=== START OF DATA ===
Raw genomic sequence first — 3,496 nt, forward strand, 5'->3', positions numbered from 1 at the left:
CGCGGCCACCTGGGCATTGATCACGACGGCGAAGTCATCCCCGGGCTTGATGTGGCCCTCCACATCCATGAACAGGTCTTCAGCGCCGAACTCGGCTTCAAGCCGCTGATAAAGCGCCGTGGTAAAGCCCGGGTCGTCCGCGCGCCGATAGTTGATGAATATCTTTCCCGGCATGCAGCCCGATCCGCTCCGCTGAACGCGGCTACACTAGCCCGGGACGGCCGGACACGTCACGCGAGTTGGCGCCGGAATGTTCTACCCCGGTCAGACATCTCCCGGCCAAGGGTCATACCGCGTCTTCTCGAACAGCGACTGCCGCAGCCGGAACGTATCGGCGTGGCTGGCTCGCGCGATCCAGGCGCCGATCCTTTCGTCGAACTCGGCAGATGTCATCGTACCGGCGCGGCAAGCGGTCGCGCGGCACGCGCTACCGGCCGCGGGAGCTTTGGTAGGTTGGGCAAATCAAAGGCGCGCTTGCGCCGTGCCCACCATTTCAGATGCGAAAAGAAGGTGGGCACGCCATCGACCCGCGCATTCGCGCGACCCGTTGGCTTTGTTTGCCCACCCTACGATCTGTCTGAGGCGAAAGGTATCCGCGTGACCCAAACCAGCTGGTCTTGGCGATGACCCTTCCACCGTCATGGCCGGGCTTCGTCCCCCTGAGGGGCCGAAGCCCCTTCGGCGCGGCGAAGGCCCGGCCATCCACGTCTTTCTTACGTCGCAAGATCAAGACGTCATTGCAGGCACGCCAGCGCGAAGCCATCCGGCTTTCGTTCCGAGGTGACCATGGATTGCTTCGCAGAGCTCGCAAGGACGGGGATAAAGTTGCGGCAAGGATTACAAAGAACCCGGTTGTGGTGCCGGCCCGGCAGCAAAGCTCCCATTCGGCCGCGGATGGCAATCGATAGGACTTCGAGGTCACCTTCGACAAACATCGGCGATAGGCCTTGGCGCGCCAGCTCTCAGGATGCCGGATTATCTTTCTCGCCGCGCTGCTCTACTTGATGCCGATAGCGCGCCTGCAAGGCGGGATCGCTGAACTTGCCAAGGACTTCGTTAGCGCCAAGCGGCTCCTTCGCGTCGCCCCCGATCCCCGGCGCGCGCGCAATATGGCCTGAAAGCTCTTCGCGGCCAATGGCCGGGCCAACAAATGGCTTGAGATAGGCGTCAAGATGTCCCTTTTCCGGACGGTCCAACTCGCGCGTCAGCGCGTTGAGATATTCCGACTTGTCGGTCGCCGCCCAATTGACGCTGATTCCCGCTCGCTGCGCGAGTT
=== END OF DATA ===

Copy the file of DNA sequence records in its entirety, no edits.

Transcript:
Raw genomic sequence first — 3,496 nt, forward strand, 5'->3', positions numbered from 1 at the left:
CGCGGCCACCTGGGCATTGATCACGACGGCGAAGTCATCCCCGGGCTTGATGTGGCCCTCCACATCCATGAACAGGTCTTCAGCGCCGAACTCGGCTTCAAGCCGCTGATAAAGCGCCGTGGTAAAGCCCGGGTCGTCCGCGCGCCGATAGTTGATGAATATCTTTCCCGGCATGCAGCCCGATCCGCTCCGCTGAACGCGGCTACACTAGCCCGGGACGGCCGGACACGTCACGCGAGTTGGCGCCGGAATGTTCTACCCCGGTCAGACATCTCCCGGCCAAGGGTCATACCGCGTCTTCTCGAACAGCGACTGCCGCAGCCGGAACGTATCGGCGTGGCTGGCTCGCGCGATCCAGGCGCCGATCCTTTCGTCGAACTCGGCAGATGTCATCGTACCGGCGCGGCAAGCGGTCGCGCGGCACGCGCTACCGGCCGCGGGAGCTTTGGTAGGTTGGGCAAATCAAAGGCGCGCTTGCGCCGTGCCCACCATTTCAGATGCGAAAAGAAGGTGGGCACGCCATCGACCCGCGCATTCGCGCGACCCGTTGGCTTTGTTTGCCCACCCTACGATCTGTCTGAGGCGAAAGGTATCCGCGTGACCCAAACCAGCTGGTCTTGGCGATGACCCTTCCACCGTCATGGCCGGGCTTCGTCCCCCTGAGGGGCCGAAGCCCCTTCGGCGCGGCGAAGGCCCGGCCATCCACGTCTTTCTTACGTCGCAAGATCAAGACGTCATTGCAGGCACGCCAGCGCGAAGCCATCCGGCTTTCGTTCCGAGGTGACCATGGATTGCTTCGCAGAGCTCGCAAGGACGGGGATAAAGTTGCGGCAAGGATTACAAAGAACCCGGTTGTGGTGCCGGCCCGGCAGCAAAGCTCCCATTCGGCCGCGGATGGCAATCGATAGGACTTCGAGGTCACCTTCGACAAACATCGGCGATAGGCCTTGGCGCGCCAGCTCTCAGGATGCCGGATTATCTTTCTCGCCGCGCTGCTCTACTTGATGCCGATAGCGCGCCTGCAAGGCGGGATCGCTGAACTTGCCAAGGACTTCGTTAGCGCCAAGCGGCTCCTTCGCGTCGCCCCCGATCCCCGGCGCGCGCGCAATATGGCCTGAAAGCTCTTCGCGGCCAATGGCCGGGCCAACAAATGGCTTGAGATAGGCGTCAAGATGTCCCTTTTCCGGACGGTCCAACTCGCGCGTCAGCGCGTTGAGATATTCCGACTTGTCGGTCGCCGCCCAATTGACGCTGATTCCCGCTCGCTGCGCGAGTT